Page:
Shiro's paintings appeared at several respected exhibitions. When his works were shown at the Bunten exhibition, they attracted the attention of Watanabe Shozaburo, the Tokyo publisher who initiated the Shin-hanga (New Print) movement. Watanabe contacted Shiro about designing woodblock prints, and in 1919 Shiro’s first print was published. He designed some more prints during the next few years, but the fire that followed the Great Kanto Earthquake destroyed Watanabe's shop and the blocks for these prints of the artist. Shiro resumed working with Watanabe in the 1930’s and their relationship lasted until after the Pacific War. During the years of their collaboration, Shiro designed a number of landscape prints depicting traditional lifestyle of Japanese people and famous places. His works became popular with Westerners, and one of these prints entitled ‘Shinobazu Pond’ created such a huge demand that it was extensively reprinted over many years since it first appeared in 1932.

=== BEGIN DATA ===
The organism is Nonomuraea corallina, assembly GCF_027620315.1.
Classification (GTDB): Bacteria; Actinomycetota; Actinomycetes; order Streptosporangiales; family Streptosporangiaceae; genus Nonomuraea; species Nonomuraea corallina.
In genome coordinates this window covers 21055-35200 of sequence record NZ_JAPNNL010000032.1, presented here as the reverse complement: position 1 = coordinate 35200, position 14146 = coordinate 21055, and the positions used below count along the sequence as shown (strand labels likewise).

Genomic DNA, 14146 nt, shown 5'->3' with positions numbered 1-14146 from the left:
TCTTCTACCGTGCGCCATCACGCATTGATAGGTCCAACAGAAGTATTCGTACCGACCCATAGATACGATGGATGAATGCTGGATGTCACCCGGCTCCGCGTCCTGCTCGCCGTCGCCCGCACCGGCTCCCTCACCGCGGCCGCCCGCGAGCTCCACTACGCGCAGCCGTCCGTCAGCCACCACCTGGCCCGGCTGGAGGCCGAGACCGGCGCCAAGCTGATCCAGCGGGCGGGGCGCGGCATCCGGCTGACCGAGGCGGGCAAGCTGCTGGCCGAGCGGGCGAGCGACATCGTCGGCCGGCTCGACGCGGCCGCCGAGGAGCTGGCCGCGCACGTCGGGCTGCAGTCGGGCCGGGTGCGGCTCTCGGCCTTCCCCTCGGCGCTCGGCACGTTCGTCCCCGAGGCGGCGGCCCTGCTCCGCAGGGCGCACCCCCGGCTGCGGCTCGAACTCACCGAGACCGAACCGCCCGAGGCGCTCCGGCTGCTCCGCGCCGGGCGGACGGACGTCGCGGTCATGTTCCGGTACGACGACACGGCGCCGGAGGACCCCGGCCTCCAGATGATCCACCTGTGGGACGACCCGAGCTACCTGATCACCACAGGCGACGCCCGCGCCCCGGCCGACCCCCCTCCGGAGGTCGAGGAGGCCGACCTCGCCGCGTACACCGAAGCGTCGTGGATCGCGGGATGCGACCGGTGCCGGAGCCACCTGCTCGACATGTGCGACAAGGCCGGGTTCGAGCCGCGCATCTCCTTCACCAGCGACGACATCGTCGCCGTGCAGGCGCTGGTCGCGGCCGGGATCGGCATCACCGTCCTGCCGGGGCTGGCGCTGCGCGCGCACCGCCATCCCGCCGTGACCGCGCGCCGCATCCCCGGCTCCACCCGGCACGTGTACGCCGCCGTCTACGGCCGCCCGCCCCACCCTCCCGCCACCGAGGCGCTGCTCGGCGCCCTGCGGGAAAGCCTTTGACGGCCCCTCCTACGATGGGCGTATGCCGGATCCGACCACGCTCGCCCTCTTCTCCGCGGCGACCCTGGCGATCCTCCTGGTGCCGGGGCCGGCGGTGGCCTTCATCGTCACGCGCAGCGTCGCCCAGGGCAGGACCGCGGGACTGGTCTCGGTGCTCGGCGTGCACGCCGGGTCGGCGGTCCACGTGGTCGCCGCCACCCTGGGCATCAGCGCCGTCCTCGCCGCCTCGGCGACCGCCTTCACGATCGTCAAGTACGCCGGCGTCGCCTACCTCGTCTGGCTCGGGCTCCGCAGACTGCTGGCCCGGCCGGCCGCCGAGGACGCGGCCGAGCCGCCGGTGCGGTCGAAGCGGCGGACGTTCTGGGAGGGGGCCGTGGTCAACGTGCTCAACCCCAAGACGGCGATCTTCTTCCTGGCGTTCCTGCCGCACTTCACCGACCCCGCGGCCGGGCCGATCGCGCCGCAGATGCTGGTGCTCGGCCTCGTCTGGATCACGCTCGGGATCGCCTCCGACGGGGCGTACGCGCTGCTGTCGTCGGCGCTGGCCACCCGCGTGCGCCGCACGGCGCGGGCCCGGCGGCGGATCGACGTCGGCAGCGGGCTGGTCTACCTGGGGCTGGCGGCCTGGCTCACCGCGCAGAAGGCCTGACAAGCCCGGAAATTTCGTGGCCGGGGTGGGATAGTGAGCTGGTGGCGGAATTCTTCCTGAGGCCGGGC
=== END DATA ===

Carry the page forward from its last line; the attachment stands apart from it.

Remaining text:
In the 1950's, Shiro became attracted by the idea of Sosaku-hanga (creative print) printmaking, in which artists carved and printed their own designs, yet it took him many years to independently produce his own works. By the time he started working on his own, he had collaborated with Unsodo, a Kyoto publisher. Many of his Unsodo-published prints are considered fascinating and superior to those published by Watanabe. In the late 1950's, he finally started carving and printing his own designs. These self-produced works were in limited editions and signed in English by himself, unlike those published by Watanabe, to which English signatures were applied by Watanabe's employees.